Traveler's Diarrhea

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Basics

Description

  • Traveler’s diarrhea (TD) is the most common medical condition experienced in travelers from more developed to resource-limited countries.
  • TD is acute diarrhea that develops at travel destination and is defined as three or more unformed stools in a 24-hour period, plus one or more symptom such as abdominal cramping, bloating, nausea, vomiting, or fever.
  • TD occurrence decreases over time once at the travel destination.

Epidemiology

Incidence
  • Up to 70% of experienced travelers report having had TD at some point (1,2,3).
  • Due to improvements in infrastructure and hygiene, rates of TD have decreased in most destinations (4).
  • Cruise ships: 22 cases of acute gastroenteritis per 100,000 travel days (5)

Prevalence
  • High-risk regions (>20% of travelers): Middle East, much of Asia, Africa, Mexico, Central and South America
  • Intermediate-risk regions (8–20% of travelers): Eastern Europe, South Africa, parts of the Caribbean
  • Low-risk regions (<8% of travelers): Western and Northern Europe, Canada, Australia, New Zealand, Japan, United States
  • Risk of TD increases as economic resources of destination country decrease (4).

Etiology and Pathophysiology

  • TD results from disruption or invasion of the intestinal mucosa and/or environment by infectious organisms.
  • Bacteria cause 80–90% of TD.
    • Enterotoxigenic Escherichia coli
    • Enteroaggregative E. coli
    • Campylobacter jejuni (most common in South and Southeast Asia)
    • Salmonella and Shigella species
    • Vibrio (parahaemolyticus and cholerae)
    • Aeromonas hydrophila
    • Plesiomonas shigelloides
    • Yersinia enterocolitica
  • Viruses cause 5–8% of TD.
    • Noroviruses and rotaviruses
  • Parasites—protozoa uncommonly cause TD and may cause prolonged illness.
    • Giardia intestinalis (lamblia, duodenalis)
    • Cryptosporidium parvum
    • Cyclospora cayetanensis
    • Microsporidia
    • Cystoisospora belli
    • Entamoeba histolytica
  • Infection by >1 organism is possible.
  • Repeat bouts of TD may occur during longer travels.
  • TD is typically self-limited (3 to 7 days) illness if untreated.
  • Dysentery: invasion of mucosa, may have fever, nausea and vomiting, abdominal pain, blood or mucus in stool
  • Cholera: About 1 in 10 develops severe illness, profuse diarrhea, dehydration, shock.

Genetics
  • No specific genetic predisposition identified
  • HLA-B27 and TLR-2 polymorphism are associated with increased occurrence of postinfectious reactive arthritis (6).

Risk Factors

  • Traveler risk factors (1,2)
    • Infants and toddlers at increased risk for severe illness and hospitalization
    • Use of histamine H2 blockers and proton pump inhibitors may increase risk.
    • Immunosuppressive agents do not increase incidence, although may impact severity.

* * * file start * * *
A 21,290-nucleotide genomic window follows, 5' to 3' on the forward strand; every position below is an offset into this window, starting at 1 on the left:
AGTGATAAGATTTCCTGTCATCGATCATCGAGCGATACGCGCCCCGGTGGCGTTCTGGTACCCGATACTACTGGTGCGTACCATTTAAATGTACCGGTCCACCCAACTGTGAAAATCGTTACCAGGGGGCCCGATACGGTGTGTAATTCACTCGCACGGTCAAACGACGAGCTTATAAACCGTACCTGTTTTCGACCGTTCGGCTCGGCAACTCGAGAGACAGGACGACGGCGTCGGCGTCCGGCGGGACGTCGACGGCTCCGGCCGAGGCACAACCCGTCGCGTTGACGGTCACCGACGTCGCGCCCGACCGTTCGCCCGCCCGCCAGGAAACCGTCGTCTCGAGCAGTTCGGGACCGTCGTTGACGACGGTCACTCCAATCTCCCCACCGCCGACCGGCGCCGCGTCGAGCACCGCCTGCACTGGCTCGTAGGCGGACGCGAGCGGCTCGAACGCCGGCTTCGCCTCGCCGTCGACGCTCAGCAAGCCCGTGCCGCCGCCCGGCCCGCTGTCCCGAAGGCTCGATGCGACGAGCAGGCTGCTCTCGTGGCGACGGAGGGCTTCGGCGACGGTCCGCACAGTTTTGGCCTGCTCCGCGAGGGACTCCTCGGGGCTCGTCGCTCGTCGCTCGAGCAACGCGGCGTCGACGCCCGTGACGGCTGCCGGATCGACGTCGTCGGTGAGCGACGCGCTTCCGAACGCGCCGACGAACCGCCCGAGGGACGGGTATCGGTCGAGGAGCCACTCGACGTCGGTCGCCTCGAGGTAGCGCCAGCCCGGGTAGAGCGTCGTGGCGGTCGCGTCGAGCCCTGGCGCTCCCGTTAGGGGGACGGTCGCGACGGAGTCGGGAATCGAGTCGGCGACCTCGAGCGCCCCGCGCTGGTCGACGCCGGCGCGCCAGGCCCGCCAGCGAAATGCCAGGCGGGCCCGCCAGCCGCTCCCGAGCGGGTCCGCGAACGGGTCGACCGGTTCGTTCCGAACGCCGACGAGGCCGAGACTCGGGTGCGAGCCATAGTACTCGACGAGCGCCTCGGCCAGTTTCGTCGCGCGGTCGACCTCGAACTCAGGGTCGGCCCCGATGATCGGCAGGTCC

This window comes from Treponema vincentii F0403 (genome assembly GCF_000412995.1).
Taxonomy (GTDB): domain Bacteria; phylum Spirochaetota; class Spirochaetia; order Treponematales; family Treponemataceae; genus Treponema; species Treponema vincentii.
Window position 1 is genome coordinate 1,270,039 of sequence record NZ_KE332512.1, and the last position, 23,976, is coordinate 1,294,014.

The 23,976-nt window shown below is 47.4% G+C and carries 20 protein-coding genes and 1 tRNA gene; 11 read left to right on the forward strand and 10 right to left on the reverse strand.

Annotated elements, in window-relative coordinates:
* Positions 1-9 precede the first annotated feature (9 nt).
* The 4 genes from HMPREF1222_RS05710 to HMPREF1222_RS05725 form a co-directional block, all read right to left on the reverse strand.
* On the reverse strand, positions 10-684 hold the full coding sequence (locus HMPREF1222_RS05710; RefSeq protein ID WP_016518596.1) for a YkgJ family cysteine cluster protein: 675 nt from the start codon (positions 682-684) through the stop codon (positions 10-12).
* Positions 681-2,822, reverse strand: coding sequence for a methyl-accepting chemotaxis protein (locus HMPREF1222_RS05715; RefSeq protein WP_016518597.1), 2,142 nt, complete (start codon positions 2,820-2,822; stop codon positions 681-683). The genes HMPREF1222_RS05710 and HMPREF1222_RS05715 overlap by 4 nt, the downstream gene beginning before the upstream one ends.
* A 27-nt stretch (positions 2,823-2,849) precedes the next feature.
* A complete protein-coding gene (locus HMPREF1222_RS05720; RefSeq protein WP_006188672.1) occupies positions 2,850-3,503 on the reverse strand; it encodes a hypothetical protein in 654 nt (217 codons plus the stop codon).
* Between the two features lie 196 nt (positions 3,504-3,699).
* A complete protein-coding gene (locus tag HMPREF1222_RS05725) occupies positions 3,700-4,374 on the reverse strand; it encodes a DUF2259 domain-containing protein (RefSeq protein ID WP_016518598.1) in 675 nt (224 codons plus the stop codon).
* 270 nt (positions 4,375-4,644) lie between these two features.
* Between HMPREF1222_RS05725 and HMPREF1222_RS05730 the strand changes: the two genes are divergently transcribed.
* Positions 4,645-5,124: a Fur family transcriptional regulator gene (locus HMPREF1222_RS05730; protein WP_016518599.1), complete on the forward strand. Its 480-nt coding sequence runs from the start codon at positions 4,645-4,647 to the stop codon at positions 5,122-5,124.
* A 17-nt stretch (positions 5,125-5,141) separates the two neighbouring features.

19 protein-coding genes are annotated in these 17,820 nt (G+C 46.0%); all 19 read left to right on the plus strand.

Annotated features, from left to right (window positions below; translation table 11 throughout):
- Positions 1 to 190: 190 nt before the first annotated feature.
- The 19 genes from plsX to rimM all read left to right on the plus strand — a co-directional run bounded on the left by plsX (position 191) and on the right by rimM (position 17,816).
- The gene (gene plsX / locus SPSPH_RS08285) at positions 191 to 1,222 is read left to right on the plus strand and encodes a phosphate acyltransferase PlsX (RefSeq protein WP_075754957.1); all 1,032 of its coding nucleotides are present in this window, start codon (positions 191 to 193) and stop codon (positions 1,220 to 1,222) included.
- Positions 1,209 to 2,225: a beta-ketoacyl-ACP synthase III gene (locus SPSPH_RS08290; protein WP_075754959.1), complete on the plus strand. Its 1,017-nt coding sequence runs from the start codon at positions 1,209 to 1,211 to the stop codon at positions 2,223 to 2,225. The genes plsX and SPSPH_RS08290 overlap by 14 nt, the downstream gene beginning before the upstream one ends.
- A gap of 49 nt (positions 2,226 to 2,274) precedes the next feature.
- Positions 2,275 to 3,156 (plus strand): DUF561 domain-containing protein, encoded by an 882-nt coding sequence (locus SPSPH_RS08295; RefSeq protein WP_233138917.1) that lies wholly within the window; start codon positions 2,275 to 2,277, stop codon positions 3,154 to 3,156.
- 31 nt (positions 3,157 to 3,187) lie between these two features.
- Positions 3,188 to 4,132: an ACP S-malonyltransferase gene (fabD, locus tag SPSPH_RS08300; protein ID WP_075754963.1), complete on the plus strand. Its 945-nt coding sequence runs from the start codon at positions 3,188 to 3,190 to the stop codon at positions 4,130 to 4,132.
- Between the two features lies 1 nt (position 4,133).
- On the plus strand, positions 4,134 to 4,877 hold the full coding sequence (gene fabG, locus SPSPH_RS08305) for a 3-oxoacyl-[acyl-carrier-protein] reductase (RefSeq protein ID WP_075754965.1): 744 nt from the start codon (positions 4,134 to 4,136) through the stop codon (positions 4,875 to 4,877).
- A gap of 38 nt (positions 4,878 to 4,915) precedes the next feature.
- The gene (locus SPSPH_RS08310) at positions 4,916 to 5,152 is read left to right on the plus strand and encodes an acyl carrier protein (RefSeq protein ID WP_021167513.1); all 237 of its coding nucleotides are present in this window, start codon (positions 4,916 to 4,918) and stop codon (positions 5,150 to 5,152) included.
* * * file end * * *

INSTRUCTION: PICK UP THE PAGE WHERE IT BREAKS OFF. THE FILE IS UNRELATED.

• Inflammatory bowel disease increases TD incidence and illness duration.
  • Environmental risk factors (1,2,3,4,5)
    • Location of travel: high-, intermediate-, low-risk regions
    • Eating food from street vendors
    • Seasonal variation: more TD during warm and wet seasons
    • Risk directly linked to hygiene practices and sanitary conditions of food sources

General Prevention

  • “Boil it, cook it, peel it, or forget it.” Sound advice, may not reduce TD risk
  • Proper hygiene practices and ensuring sanitary conditions of food sources decrease TD.
  • Use alcohol-based (≥60%) hand sanitizers.
  • Ice, freezing, and alcohol do not kill TD pathogens.
  • Heating food to 100°C kills pathogens, but heat-stable bacterial toxins persist—classic “food poisoning.”
  • Probiotics are not effective in preventing TD.
  • Oral vaccine for cholera is FDA-approved for adults 18 to 64 years traveling to active cholera area; other cholera vaccines available outside the United States (3)
  • Hepatitis A and typhoid vaccination indicated depending on travel destination
  • Consider pretravel health visit for risk stratification, medical advice, and medications for TD (1,2,3,4).

Commonly Associated Conditions

  • Irritable bowel syndrome
  • Dehydration
  • Acute gastroenteritis

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Citation

* When formatting your citation, note that all book, journal, and database titles should be italicized* Article titles in AMA citation format should be in sentence-case
TY - ELEC T1 - Traveler's Diarrhea ID - 816882 ED - Baldor,Robert A, ED - Domino,Frank J, ED - Golding,Jeremy, ED - Stephens,Mark B, BT - 5-Minute Clinical Consult, Updating UR - https://im.unboundmedicine.com/medicine/view/5-Minute-Clinical-Consult/816882/all/Traveler's_Diarrhea PB - Wolters Kluwer ET - 27 DB - Medicine Central DP - Unbound Medicine ER -